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Quincy, Wash. (May 20, 2010) - As a result of the tax incentive recently approved by the Washington state legislature to spur high-tech data center development in rural areas, Microsoft is now expanding its data center at the Port of Quincy (in Quincy, Washington).
In 2006 and 2007, Microsoft constructed the first phase (470,000 square feet) of the 'Columbia Data Center' in Quincy, Washington (http://www.komonews.com/news/archive/4188031.html). The Columbia Data Center is already ranked as one of the top 10 biggest data centers in the world (http://www.datacenterknowledge.com/special-report-the-worlds-largest-data-centers/largest-data-centers-supernap-microsoft-dft/). When the new expansion in Quincy is completed, it is estimated that Microsoft's Columbia Data Center facility will be the largest data center in the world.
Patrick Boss, Business Development Director for the Port of Quincy, said Microsoft started the excavation for construction of new data center building about 10 days ago in one of the Port of Quincy's industrial parks. For Microsoft, its data centers run services such as its Bing search engine, Hotmail and cloud-computing platforms, including Azure and Microsoft Online Services. The company has built large facilities in Chicago, Dublin and San Antonio in the past year.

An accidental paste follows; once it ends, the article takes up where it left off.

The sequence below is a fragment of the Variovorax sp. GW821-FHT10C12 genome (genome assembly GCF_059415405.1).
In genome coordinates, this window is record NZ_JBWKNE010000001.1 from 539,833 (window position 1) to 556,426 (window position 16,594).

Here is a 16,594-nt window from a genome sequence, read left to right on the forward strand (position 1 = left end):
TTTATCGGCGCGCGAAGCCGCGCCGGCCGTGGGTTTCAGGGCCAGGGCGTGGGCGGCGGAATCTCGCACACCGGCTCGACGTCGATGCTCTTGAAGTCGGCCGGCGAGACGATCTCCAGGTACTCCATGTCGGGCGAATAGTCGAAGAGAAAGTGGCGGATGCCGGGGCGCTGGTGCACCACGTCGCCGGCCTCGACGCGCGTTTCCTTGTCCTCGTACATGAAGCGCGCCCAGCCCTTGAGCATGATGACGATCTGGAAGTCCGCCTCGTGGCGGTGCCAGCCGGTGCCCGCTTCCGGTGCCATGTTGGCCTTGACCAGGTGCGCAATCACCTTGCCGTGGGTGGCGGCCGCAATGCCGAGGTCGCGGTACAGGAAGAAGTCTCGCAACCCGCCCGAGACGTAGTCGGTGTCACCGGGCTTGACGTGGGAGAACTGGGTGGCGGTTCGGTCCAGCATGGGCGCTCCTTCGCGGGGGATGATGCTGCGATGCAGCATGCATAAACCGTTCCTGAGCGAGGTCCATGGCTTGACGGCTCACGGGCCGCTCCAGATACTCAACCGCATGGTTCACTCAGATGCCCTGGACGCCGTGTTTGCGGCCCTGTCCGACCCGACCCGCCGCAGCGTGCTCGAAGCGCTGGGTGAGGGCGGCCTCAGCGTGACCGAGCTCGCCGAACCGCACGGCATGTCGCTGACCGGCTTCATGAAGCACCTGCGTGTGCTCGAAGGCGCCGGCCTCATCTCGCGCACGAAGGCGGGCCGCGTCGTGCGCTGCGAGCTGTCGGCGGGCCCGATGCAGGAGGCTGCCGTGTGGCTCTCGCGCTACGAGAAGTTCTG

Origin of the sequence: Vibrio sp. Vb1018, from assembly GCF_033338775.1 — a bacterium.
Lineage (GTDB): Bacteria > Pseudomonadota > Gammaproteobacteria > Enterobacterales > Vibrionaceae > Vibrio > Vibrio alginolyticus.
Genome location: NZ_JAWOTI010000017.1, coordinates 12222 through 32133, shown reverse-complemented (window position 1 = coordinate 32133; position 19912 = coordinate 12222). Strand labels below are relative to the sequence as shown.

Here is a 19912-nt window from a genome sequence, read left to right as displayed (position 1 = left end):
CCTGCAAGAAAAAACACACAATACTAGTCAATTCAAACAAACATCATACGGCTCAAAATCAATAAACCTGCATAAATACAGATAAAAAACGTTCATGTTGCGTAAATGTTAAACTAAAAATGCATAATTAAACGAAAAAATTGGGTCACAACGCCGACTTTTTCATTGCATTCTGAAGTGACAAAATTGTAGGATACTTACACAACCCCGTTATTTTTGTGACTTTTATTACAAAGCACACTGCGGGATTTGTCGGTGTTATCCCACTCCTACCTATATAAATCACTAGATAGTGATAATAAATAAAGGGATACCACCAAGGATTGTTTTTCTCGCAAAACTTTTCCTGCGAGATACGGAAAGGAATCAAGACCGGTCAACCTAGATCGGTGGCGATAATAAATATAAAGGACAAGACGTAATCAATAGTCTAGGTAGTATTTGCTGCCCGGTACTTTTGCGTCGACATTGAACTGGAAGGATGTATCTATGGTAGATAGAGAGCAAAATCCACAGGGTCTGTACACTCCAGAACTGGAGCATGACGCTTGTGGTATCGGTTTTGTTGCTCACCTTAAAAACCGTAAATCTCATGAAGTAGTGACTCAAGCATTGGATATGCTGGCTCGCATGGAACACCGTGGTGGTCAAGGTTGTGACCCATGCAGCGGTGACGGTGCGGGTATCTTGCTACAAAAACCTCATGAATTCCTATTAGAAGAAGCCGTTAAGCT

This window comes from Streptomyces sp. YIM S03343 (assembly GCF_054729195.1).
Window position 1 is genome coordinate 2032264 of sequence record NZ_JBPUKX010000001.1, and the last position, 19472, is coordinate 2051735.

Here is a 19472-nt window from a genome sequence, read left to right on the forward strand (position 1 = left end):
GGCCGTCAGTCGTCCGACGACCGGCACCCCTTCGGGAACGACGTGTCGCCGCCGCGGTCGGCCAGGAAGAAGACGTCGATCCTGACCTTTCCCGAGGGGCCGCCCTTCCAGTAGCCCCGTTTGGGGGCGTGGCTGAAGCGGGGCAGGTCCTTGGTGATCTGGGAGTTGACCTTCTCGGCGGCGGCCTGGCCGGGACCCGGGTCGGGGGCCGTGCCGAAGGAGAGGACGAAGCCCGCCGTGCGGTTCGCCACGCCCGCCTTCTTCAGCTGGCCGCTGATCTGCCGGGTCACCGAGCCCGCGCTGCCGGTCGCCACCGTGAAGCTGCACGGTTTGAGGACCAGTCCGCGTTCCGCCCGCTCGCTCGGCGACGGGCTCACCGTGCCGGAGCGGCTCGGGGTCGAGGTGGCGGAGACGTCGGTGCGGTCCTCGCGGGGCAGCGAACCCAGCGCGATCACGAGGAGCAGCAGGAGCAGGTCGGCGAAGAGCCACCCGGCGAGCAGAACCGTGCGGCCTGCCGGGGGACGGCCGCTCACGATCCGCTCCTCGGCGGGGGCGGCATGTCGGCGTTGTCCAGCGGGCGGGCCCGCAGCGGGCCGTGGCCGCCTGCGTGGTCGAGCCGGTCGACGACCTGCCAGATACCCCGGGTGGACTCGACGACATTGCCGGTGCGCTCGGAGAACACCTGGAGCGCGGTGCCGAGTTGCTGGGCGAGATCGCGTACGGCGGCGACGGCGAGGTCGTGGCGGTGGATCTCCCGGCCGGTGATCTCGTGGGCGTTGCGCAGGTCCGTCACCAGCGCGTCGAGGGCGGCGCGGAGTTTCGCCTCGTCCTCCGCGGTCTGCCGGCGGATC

Microsoft has indicated that it likes Quincy because of the area's abundant, low cost and green hydroelectric power and high capacity, state-of-the-art fiber optics. In 2008, Debra Chrapaty, Corporate Vice President of Microsoft, made the following comment to EWeek.com "... we created a heat map of the U.S., and we put in all these criteria, and we hit the button, and what came up as the best place to build a new data center was Quincy, Wash. And it came up for two reasons: One that there was clean hydroelectric power, and the other was that the town had committed to fiber."
More recently, Microsoft stated in a recent report titled 'Top 10 Business Practices for Environmentally Sustainable Data Centers' that: "Our data center facility in Quincy, WA uses 100% renewable hydropower from the Columbia River Basin", which helps to reduce Microsoft's carbon footprint. "Addressing global warming is a responsibility we take very seriously at Microsoft," said Steve Ballmer Chief Executive Officer of Microsoft. A new data center has to be at least 100,000 square feet to qualify for the tax exemption. Yahoo and Intuit also have large data centers in Quincy.
"We have had a lot of interest in the past two months since the tax exemption was approved," Boss said. "In fact, site selectors from several high-tech companies have visited Quincy recently. The Microsoft site expansion will probably create even more interest."
Boss estimated the data center employs about 50 people, not including those who worked on building the facility. "For a community the size of Quincy (pop. 6500) it is a good number of jobs." he said. "Also, the property tax revenues generated from the data centers have been a tremendous help to Quincy and has allowed the community to invest more in infrastructure and education."
Below are links to similar news stories regarding Microsoft's expansion at the Port of Quincy: